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The Ultimate Guide to Frugal Living on the Road - 14 Tips from a Veteran (PT 1)

Ready to road trip. 
Pictured: Chris Surette
Thinking about heading out on the road? Traveling on a budget? Maybe you need make your car your home for a bit? After two+ years living in my car and traveling to the far corners of this great continent, here's the knowledge I've gained. For more in this series, read Part II and III of tips for the road.

P.S. If a product is mentioned, it's because I've tried it and found it works. Links are provided to help you get prepared (and they help me in return!).

Don't Break the Bank

Photo: The Regular Guy
1. Download the "Gas Buddy" app. Gas can be expensive. This app will help you locate the cheapest gas in a defined radius from your location. Just keep in mind that the further you have to drive to get to the cheap gas, the less you're actually saving to get it. ;)

2. Find a cheaper place to camp. Camping at National Parks costs a lot. National Forests usually border National Parks and generally have cheaper, or even free, tentsites. If you're in an urban setting, check out Walmart, a 24-hour fast food chain or a hotel parking lot. 

3. Set your GPS to "avoid tolls." This is especially useful in the Northeast U.S. where tolls can be in excess of $6 per station. Ferries are an even bigger expense and are common in the pacific northwest, Alaska, and coastal Canadian provinces. I use a Garmin which allows you to set avoidances like tolls and ferries (easy to find yourself suddenly very unprepared if you don't know about them!) and allows you to choose route preferences like gas-saving or fastest possible route.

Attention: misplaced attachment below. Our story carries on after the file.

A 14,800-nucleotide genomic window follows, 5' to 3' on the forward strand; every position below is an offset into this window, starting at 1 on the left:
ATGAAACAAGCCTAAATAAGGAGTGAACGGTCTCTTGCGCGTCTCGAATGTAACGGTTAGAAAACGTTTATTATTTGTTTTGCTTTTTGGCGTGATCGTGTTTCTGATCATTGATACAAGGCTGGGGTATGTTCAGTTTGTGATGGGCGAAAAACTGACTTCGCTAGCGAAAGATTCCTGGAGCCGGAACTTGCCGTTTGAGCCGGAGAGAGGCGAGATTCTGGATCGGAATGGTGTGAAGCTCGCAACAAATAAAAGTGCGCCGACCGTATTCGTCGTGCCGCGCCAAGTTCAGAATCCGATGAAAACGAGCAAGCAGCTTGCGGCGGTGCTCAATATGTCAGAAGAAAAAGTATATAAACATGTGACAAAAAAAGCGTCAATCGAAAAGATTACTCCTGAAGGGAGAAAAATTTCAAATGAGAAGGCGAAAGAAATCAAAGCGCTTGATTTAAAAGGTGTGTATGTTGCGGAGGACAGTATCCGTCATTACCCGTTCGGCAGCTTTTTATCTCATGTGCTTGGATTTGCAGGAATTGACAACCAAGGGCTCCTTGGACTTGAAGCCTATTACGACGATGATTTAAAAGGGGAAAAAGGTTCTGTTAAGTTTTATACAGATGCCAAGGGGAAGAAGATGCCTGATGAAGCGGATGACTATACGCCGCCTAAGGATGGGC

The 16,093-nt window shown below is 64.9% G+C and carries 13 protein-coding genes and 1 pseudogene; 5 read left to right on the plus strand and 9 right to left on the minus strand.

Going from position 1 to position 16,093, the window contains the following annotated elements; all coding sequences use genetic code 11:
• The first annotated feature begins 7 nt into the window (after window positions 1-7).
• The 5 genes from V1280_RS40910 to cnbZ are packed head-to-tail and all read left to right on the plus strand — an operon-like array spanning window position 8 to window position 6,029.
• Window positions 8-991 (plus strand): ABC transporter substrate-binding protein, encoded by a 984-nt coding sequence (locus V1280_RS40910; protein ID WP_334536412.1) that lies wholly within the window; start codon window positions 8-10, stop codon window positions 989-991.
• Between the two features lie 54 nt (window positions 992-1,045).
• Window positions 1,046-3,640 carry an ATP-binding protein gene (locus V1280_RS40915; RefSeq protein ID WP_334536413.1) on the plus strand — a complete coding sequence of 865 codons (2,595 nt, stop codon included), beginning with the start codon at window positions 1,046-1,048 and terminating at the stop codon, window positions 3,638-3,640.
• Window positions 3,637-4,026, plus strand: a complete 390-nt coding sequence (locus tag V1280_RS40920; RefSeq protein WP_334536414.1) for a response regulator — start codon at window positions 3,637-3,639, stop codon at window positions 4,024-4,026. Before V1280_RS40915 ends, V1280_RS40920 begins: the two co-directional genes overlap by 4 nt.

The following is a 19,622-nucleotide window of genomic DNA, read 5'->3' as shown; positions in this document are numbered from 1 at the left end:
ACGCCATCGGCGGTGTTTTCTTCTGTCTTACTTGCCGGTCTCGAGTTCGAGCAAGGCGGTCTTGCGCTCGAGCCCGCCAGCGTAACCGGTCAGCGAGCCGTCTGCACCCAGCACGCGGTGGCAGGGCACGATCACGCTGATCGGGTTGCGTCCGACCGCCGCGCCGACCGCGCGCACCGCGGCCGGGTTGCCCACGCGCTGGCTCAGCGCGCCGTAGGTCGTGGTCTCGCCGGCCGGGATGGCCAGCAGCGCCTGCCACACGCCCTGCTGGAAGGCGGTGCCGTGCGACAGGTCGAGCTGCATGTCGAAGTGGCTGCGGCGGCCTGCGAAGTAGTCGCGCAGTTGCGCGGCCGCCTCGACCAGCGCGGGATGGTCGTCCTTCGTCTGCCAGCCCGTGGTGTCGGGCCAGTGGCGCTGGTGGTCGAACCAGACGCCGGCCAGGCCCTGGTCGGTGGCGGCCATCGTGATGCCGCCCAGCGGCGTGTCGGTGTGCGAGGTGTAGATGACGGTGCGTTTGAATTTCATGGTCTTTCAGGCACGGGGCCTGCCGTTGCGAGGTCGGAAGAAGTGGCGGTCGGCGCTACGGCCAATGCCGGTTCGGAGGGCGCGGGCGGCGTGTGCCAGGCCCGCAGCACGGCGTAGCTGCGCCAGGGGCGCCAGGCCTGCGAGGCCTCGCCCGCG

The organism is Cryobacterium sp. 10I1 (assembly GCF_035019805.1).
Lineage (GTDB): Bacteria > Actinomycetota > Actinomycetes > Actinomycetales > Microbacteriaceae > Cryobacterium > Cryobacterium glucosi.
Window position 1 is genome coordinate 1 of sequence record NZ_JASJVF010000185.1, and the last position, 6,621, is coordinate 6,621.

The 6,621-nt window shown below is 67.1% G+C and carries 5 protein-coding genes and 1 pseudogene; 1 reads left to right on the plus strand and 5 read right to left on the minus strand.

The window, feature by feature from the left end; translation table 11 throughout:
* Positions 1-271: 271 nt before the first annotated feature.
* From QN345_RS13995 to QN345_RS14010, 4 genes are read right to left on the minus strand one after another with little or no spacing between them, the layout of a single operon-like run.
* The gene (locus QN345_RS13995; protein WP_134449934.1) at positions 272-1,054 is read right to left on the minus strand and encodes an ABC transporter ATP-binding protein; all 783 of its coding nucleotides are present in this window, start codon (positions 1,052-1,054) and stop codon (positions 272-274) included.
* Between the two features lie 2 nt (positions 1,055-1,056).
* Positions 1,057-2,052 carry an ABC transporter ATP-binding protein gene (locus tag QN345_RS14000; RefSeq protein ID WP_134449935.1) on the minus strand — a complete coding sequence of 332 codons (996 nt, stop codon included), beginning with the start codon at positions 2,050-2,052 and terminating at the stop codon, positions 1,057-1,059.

4. Slow down. Slower speeds mean better gas mileage. If you are on the interstate, stay near the speed limit. The difference between a traveling few miles over the limit can mean a big decrease in your gas mileage (and you won't get to your destination all that much faster). Bonus: no frivolous spending on tickets. Trust me, they aren't fun on a budget. 

Food on the Go

1. Eat easy. My meals and snacks are routine procedures that have been boiled down to the basics. Almonds and craisins make a great snack and are perfect for keeping you awake on long drives. Seaweed sheets (used for sushi) taste great for your greens. Almond milk, cocoa powder, peanut butter and non-GMO soy protein shakes (also budget friendly) are perfect for breakfast and lunch or dinner — just stick it all in a BlenderBottle and shake, shake...drink.